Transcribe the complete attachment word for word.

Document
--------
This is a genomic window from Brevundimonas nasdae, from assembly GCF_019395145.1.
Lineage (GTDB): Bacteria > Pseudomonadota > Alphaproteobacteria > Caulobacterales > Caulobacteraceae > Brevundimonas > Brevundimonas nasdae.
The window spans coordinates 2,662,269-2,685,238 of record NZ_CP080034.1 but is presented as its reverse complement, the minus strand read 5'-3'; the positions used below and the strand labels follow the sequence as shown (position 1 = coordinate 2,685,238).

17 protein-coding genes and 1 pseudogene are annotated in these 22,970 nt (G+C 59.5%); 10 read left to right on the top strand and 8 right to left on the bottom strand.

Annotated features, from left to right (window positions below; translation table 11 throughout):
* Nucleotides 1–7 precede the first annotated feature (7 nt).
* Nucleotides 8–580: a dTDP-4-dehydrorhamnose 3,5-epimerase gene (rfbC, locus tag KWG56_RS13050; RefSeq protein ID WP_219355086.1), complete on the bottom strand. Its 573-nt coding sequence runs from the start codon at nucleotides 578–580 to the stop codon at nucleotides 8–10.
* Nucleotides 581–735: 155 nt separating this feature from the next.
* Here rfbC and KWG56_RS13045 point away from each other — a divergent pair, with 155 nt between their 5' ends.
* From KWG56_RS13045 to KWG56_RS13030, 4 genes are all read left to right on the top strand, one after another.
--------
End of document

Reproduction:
This is a genomic window from Brevundimonas nasdae, from assembly GCF_019395145.1.
Lineage (GTDB): Bacteria > Pseudomonadota > Alphaproteobacteria > Caulobacterales > Caulobacteraceae > Brevundimonas > Brevundimonas nasdae.
The window spans coordinates 2,662,269-2,685,238 of record NZ_CP080034.1 but is presented as its reverse complement, the minus strand read 5'-3'; the positions used below and the strand labels follow the sequence as shown (position 1 = coordinate 2,685,238).

17 protein-coding genes and 1 pseudogene are annotated in these 22,970 nt (G+C 59.5%); 10 read left to right on the top strand and 8 right to left on the bottom strand.

Annotated features, from left to right (window positions below; translation table 11 throughout):
* Nucleotides 1–7 precede the first annotated feature (7 nt).
* Nucleotides 8–580: a dTDP-4-dehydrorhamnose 3,5-epimerase gene (rfbC, locus tag KWG56_RS13050; RefSeq protein ID WP_219355086.1), complete on the bottom strand. Its 573-nt coding sequence runs from the start codon at nucleotides 578–580 to the stop codon at nucleotides 8–10.
* Nucleotides 581–735: 155 nt separating this feature from the next.
* Here rfbC and KWG56_RS13045 point away from each other — a divergent pair, with 155 nt between their 5' ends.
* From KWG56_RS13045 to KWG56_RS13030, 4 genes are all read left to right on the top strand, one after another.